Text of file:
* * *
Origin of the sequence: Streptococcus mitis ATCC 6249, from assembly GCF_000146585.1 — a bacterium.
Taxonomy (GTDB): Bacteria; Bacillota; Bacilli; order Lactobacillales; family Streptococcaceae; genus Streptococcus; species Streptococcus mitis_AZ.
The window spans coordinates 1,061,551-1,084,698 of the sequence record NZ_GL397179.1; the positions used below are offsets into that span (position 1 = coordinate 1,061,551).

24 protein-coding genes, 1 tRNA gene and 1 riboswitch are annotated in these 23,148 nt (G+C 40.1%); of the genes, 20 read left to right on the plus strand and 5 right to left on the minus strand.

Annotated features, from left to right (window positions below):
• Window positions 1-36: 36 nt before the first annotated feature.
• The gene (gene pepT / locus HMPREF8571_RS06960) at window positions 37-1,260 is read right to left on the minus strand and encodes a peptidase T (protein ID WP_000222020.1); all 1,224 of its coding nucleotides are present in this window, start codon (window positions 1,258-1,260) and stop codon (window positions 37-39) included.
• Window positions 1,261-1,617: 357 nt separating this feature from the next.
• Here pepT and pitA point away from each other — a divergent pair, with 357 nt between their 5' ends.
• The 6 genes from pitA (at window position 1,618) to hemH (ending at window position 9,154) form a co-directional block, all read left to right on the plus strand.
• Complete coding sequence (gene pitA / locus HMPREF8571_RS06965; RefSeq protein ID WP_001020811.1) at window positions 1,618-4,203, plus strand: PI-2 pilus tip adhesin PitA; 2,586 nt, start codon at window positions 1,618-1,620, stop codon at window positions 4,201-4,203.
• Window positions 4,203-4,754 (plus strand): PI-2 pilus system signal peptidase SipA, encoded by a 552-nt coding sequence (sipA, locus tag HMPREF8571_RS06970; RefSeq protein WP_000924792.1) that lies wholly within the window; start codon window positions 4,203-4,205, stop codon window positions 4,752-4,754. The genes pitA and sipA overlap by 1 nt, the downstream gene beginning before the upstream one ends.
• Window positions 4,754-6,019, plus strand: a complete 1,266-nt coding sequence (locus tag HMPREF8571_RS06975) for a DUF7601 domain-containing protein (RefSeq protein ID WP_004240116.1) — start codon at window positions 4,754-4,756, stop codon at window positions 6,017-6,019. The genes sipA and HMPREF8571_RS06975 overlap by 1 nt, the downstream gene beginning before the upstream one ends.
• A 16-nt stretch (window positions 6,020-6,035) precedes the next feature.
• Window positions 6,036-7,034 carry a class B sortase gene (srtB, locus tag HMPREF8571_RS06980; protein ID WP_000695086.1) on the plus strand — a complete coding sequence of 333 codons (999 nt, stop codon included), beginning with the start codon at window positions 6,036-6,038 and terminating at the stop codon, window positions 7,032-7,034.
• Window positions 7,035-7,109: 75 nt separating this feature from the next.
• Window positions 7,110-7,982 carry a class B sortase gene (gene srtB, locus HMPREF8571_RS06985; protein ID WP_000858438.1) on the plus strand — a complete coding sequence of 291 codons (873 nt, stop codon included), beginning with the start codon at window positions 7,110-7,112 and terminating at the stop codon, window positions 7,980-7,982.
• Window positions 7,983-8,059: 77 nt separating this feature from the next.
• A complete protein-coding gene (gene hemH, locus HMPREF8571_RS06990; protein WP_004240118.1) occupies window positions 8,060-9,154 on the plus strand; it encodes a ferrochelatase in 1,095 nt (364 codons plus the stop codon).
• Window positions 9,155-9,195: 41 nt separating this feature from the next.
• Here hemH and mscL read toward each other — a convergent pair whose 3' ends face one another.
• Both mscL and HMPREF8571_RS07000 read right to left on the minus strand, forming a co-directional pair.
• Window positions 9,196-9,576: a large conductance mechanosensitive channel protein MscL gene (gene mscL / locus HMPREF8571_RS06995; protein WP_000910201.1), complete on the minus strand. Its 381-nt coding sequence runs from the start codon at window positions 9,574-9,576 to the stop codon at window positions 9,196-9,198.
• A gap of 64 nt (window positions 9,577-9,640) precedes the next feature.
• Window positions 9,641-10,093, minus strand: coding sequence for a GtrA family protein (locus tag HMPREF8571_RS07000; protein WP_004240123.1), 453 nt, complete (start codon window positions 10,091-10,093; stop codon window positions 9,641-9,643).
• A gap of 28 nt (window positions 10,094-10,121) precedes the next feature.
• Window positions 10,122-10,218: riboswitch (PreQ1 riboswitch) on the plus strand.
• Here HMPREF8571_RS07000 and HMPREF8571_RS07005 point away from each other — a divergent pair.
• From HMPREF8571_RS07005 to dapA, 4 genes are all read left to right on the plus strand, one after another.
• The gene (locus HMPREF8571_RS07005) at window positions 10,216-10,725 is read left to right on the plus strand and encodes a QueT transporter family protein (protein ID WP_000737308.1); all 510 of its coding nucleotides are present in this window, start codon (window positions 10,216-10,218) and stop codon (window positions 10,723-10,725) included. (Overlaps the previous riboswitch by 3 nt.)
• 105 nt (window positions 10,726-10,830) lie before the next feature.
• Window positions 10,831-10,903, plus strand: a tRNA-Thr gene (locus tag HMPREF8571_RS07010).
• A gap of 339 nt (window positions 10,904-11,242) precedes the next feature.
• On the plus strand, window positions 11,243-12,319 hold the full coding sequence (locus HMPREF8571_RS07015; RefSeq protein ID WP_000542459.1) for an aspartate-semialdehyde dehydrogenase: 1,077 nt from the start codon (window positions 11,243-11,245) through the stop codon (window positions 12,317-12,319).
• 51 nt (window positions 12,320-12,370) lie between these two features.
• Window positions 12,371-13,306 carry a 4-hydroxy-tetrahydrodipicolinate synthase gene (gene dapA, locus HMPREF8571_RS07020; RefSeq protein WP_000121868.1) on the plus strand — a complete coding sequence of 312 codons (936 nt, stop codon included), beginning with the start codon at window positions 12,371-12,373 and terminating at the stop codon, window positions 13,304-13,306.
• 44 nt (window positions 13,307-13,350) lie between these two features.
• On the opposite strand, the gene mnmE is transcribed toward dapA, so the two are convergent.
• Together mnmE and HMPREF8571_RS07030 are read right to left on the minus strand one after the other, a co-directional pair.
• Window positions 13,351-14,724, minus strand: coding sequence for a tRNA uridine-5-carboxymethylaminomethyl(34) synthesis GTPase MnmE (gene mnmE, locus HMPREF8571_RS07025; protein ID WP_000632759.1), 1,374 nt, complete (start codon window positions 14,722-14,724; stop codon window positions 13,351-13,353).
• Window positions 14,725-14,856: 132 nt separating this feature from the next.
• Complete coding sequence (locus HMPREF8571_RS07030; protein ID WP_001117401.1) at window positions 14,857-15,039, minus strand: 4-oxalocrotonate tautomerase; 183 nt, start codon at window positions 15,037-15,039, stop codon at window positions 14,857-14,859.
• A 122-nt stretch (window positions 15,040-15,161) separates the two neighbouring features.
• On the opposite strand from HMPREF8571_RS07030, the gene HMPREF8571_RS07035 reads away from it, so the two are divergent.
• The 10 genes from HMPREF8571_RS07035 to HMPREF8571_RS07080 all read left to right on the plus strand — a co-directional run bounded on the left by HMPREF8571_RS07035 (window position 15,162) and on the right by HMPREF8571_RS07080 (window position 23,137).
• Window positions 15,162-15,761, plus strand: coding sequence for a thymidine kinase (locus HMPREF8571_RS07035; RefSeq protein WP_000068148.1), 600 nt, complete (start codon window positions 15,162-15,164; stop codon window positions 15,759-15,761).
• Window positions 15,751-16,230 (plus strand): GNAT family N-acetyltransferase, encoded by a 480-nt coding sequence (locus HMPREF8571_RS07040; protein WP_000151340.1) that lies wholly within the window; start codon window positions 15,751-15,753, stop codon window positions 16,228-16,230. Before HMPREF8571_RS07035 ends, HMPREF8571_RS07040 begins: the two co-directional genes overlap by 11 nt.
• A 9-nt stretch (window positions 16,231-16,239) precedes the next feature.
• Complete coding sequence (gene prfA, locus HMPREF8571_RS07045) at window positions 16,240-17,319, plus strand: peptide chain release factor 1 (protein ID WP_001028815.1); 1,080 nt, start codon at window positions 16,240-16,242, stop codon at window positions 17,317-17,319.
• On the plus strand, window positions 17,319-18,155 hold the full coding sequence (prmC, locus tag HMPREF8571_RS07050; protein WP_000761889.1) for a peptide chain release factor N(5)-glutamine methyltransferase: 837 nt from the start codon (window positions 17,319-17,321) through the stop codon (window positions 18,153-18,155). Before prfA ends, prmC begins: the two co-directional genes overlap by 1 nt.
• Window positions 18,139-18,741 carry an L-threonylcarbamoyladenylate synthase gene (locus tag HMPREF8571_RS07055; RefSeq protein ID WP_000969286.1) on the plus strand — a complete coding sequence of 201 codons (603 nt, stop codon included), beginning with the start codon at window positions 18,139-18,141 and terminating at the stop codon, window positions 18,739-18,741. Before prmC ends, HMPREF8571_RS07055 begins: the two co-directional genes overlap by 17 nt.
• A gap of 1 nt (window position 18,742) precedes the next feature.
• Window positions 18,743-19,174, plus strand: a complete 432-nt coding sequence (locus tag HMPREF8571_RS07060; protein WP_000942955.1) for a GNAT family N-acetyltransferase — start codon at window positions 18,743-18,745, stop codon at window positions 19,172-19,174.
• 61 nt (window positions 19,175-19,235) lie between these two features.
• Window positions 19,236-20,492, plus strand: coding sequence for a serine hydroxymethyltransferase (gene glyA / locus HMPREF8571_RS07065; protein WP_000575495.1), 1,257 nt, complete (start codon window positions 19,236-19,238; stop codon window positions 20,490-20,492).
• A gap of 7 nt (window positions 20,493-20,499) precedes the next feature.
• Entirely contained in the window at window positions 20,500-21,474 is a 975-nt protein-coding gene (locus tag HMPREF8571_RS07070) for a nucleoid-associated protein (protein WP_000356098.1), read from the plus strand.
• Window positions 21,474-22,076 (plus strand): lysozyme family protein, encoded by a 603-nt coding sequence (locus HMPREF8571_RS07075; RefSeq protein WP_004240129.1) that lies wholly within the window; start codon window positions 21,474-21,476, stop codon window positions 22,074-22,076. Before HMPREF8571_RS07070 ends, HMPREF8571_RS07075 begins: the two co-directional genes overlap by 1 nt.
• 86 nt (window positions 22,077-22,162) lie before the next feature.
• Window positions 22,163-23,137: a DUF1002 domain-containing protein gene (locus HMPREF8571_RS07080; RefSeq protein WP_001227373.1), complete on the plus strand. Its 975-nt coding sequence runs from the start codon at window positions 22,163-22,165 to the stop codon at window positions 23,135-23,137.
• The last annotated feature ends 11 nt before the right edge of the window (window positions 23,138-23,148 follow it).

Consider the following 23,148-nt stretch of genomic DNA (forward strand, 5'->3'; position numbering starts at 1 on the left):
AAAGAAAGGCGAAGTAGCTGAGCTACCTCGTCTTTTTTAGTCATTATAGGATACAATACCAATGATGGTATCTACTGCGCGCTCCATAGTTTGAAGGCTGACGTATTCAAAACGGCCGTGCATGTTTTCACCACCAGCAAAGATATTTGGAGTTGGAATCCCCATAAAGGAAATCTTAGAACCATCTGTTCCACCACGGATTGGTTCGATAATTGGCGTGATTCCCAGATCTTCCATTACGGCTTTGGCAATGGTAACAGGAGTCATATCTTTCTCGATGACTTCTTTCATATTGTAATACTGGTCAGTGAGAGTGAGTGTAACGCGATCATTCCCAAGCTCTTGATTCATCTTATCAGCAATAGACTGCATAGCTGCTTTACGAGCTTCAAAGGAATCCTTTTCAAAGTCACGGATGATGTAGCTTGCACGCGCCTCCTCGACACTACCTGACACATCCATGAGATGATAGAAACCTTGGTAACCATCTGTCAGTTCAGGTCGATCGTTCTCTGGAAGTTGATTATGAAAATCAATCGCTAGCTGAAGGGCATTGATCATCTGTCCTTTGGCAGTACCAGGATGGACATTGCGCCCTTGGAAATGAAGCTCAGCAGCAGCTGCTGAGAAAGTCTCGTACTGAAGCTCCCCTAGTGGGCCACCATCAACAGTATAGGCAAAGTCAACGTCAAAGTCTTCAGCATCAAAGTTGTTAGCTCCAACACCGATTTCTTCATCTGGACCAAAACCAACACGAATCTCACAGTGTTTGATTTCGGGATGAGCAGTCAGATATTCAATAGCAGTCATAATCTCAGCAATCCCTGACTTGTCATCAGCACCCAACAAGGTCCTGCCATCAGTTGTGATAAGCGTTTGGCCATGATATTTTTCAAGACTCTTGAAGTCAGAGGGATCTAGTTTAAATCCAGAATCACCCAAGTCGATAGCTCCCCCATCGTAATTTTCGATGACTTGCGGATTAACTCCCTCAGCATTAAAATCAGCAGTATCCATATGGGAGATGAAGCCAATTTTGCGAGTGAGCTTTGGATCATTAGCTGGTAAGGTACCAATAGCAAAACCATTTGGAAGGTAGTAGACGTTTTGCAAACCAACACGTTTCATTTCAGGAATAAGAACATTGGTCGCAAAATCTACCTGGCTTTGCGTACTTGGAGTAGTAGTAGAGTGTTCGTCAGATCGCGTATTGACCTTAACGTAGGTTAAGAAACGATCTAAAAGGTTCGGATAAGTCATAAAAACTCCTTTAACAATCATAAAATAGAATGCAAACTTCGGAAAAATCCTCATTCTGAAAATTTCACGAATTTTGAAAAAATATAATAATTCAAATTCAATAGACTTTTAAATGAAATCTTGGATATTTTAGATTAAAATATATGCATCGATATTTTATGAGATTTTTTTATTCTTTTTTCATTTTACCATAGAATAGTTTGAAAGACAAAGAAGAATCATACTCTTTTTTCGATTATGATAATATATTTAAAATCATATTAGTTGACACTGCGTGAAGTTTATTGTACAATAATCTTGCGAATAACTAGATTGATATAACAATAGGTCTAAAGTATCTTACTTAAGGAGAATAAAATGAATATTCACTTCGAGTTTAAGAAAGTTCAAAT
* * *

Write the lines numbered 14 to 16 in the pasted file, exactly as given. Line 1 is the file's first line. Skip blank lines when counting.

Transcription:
• A 16-nt stretch (window positions 6,020-6,035) precedes the next feature.
• Window positions 6,036-7,034 carry a class B sortase gene (srtB, locus tag HMPREF8571_RS06980; protein ID WP_000695086.1) on the plus strand — a complete coding sequence of 333 codons (999 nt, stop codon included), beginning with the start codon at window positions 6,036-6,038 and terminating at the stop codon, window positions 7,032-7,034.
• Window positions 7,035-7,109: 75 nt separating this feature from the next.